Steve Avary notes that today’s estimate of second quarter GDP growth was 2.5%, up significantly from last month’s estimate of 1.7% (annual rates: quarterly growth multiplied by four). It would be embarrassing if it weren’t so common. The BEA says the new estimate “is based on more complete source data.” That’s true, but the bigger issue is that we never really know the current state of the economy, or even the state of the economy several months ago.
Kim Schoenholtz notes that sometimes we don’t even know whether we’re in a recession. From page 32 of the version 2.0 of Global Economy:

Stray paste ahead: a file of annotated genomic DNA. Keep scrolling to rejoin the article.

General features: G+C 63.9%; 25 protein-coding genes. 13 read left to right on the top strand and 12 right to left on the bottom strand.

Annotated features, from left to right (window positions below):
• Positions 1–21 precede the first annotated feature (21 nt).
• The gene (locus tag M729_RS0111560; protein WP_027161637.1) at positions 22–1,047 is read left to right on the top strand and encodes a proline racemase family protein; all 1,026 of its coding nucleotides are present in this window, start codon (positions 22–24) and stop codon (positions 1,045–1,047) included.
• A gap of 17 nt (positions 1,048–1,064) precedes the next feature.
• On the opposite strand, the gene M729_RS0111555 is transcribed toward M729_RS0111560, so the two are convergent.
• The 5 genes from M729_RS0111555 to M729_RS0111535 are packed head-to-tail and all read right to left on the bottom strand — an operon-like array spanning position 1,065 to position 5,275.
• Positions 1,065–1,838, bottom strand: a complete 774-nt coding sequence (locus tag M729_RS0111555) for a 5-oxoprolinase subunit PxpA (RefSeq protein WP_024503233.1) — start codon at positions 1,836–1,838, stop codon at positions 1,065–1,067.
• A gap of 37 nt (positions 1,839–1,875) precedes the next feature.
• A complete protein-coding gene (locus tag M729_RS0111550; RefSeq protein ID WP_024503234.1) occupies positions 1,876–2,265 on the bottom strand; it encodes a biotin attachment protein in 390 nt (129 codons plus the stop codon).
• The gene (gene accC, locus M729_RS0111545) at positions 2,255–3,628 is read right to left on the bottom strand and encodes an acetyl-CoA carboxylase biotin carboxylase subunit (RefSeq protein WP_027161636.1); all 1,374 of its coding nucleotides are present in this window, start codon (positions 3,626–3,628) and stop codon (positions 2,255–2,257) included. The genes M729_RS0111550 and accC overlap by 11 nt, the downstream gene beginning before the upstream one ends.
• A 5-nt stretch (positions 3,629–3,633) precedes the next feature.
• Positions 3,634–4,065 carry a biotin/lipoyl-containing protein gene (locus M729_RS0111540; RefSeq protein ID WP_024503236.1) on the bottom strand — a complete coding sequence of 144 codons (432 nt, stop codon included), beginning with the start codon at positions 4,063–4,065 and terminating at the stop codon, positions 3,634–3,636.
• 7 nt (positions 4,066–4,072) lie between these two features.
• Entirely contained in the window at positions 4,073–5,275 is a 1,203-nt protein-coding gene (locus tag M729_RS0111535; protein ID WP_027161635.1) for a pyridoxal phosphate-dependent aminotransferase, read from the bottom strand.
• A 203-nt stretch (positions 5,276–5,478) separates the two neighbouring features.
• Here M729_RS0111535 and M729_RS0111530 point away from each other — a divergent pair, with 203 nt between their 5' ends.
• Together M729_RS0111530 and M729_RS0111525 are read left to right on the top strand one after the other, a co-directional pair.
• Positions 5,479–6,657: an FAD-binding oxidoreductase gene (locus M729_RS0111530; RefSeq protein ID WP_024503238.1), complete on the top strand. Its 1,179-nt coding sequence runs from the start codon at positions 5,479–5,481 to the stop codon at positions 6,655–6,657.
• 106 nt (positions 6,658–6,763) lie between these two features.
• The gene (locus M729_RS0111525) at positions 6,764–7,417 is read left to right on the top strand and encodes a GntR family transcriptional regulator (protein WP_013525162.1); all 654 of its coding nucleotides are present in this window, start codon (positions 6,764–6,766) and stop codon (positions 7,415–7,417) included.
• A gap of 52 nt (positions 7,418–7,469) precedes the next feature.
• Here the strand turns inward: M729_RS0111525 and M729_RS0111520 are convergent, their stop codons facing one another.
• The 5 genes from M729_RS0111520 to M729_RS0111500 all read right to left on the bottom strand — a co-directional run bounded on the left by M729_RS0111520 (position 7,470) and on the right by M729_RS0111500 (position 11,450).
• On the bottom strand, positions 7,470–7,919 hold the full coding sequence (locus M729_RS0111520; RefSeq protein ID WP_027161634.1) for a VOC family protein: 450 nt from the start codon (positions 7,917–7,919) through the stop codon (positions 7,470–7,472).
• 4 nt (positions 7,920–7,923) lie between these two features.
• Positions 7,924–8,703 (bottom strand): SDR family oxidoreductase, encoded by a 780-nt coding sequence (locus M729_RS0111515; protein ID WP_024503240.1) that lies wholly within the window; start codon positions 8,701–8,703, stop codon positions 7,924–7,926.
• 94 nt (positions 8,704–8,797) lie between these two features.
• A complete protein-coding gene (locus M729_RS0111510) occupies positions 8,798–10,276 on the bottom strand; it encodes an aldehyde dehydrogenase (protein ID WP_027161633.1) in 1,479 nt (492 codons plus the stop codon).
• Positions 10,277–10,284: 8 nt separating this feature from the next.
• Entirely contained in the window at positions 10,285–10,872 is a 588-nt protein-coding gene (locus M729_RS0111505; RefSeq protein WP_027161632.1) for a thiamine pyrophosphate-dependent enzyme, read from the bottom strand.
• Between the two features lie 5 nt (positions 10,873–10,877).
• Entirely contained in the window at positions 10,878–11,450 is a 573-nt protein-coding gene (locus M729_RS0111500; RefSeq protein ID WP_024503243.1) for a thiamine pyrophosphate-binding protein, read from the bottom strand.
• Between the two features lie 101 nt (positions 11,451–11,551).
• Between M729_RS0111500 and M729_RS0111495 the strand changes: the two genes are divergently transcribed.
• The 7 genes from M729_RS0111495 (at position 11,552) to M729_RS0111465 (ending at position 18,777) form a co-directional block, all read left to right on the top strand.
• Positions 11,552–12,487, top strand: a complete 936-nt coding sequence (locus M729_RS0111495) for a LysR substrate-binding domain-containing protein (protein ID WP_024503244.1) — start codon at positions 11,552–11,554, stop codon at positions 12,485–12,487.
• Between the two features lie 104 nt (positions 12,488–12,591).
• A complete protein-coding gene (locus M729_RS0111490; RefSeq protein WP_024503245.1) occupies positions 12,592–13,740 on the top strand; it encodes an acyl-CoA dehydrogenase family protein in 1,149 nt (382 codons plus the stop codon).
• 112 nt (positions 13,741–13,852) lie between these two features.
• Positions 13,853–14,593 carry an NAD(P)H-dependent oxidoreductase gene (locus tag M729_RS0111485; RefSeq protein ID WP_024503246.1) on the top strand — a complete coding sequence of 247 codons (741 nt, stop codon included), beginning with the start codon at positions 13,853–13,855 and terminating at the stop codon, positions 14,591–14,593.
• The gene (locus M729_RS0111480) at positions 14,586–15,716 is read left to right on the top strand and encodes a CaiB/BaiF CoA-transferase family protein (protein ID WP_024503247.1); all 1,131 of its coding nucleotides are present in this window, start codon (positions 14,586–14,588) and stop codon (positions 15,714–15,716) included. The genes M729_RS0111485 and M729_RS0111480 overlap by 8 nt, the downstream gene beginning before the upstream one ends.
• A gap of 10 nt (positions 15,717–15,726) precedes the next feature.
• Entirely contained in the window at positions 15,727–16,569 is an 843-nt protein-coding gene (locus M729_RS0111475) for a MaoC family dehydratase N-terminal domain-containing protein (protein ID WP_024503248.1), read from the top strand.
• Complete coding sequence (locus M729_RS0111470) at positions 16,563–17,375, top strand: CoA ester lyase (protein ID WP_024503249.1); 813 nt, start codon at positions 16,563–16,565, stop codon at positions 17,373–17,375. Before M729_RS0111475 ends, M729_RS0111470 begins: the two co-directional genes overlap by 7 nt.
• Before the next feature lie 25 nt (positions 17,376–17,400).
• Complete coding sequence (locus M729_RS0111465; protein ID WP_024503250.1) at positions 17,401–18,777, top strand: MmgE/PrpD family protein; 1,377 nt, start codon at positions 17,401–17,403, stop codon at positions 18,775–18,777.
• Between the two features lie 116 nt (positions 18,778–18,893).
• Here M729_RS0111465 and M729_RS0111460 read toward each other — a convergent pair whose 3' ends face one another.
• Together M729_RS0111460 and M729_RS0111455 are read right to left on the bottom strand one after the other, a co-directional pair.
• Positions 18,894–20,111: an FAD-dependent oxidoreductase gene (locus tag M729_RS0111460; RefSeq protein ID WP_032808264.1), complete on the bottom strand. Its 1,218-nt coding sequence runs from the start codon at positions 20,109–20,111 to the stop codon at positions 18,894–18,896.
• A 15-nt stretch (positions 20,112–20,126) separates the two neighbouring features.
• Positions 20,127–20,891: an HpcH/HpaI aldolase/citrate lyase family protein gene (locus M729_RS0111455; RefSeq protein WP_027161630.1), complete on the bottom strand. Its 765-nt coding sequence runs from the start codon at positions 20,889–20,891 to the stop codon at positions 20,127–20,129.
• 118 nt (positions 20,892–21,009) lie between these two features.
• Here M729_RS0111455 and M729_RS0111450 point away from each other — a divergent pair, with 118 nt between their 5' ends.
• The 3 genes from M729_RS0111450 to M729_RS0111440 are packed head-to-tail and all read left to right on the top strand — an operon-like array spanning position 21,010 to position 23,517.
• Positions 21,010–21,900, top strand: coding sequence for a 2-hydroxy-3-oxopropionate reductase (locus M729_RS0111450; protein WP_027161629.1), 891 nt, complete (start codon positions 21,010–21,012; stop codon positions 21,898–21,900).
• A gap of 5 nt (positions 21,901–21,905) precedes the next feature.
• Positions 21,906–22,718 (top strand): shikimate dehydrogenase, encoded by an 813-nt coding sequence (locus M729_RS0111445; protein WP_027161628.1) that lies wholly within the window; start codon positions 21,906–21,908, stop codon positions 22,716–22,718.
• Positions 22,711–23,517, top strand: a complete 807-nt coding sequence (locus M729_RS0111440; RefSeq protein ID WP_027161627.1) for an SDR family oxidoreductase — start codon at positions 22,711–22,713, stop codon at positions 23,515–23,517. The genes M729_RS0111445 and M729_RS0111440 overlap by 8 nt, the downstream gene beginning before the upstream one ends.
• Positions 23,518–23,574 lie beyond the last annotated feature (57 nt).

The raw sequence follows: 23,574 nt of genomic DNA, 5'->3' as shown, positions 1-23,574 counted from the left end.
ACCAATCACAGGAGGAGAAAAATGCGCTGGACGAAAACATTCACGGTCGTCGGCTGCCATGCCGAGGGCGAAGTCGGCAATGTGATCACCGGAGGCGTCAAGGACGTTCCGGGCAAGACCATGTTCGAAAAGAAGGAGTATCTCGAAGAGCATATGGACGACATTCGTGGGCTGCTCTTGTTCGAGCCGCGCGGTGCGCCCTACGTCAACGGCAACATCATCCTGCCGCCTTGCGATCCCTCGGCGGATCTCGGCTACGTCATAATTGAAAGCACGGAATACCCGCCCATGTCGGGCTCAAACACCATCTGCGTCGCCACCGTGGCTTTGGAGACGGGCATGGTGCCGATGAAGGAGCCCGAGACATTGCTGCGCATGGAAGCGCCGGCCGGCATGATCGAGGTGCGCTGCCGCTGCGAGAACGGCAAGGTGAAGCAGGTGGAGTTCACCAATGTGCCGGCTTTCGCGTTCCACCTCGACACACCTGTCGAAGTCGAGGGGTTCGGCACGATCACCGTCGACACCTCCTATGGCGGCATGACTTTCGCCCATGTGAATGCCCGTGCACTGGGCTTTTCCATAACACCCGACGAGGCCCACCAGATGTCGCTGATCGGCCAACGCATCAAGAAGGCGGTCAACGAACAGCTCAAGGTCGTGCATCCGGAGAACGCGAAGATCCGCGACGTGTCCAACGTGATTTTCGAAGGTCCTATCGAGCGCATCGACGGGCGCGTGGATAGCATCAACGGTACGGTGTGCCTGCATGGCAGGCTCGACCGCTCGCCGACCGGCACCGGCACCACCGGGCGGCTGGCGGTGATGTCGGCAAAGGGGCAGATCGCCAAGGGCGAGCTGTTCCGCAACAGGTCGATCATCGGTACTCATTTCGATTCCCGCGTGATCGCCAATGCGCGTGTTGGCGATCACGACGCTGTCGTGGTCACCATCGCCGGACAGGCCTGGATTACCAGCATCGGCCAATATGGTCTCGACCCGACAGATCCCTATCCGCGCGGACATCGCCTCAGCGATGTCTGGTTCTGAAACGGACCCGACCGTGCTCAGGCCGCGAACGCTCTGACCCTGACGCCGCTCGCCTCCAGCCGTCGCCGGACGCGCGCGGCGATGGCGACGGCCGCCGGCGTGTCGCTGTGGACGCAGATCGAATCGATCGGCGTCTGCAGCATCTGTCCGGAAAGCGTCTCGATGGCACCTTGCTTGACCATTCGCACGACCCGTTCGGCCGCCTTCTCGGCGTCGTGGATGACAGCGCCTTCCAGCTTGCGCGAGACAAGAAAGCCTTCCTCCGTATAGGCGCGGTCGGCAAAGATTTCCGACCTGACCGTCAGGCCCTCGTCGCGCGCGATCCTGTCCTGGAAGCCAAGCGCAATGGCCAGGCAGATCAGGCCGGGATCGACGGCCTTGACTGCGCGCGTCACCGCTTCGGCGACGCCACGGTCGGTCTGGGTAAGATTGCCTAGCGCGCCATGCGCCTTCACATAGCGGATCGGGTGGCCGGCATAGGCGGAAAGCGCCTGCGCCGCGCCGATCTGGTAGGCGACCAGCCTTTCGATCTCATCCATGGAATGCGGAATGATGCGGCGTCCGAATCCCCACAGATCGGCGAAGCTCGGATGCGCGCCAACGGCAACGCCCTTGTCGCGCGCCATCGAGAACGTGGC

The initial report of third-quarter 1990 real GDP showed quarter-to-quarter annualized growth of 1.8%. Two
years later, the revised reading showed a decline of 1.6%. With the benefit of hindsight, the NBER’s Business Cycle Dating Committee estimates that a mild recession began in July 1990, but data released in 1990 and 1991 didn’t show it. As a result, the Fed didn’t respond until the fourth quarter of 1990.
That’s one of the reasons we use multiple indicators. The employment report, for example, continues to show steady modest growth.